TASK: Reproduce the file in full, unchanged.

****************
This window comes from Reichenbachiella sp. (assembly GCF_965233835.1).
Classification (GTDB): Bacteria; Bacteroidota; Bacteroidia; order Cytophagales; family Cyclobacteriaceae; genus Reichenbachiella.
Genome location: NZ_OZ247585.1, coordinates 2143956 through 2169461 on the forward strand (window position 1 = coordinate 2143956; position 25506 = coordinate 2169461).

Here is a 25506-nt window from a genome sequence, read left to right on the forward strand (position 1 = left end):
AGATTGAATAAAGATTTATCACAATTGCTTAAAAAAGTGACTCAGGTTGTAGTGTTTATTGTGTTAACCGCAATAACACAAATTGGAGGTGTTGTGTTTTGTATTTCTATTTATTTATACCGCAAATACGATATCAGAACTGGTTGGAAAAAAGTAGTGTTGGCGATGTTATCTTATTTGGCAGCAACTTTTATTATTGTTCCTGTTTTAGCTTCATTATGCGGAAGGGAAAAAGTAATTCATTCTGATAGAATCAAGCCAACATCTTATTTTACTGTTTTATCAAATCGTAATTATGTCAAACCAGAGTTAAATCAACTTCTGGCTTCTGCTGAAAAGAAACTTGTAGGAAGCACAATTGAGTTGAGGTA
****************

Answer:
This window comes from Reichenbachiella sp. (assembly GCF_965233835.1).
Classification (GTDB): Bacteria; Bacteroidota; Bacteroidia; order Cytophagales; family Cyclobacteriaceae; genus Reichenbachiella.
Genome location: NZ_OZ247585.1, coordinates 2143956 through 2169461 on the forward strand (window position 1 = coordinate 2143956; position 25506 = coordinate 2169461).

Here is a 25506-nt window from a genome sequence, read left to right on the forward strand (position 1 = left end):
AGATTGAATAAAGATTTATCACAATTGCTTAAAAAAGTGACTCAGGTTGTAGTGTTTATTGTGTTAACCGCAATAACACAAATTGGAGGTGTTGTGTTTTGTATTTCTATTTATTTATACCGCAAATACGATATCAGAACTGGTTGGAAAAAAGTAGTGTTGGCGATGTTATCTTATTTGGCAGCAACTTTTATTATTGTTCCTGTTTTAGCTTCATTATGCGGAAGGGAAAAAGTAATTCATTCTGATAGAATCAAGCCAACATCTTATTTTACTGTTTTATCAAATCGTAATTATGTCAAACCAGAGTTAAATCAACTTCTGGCTTCTGCTGAAAAGAAACTTGTAGGAAGCACAATTGAGTTGAGGTA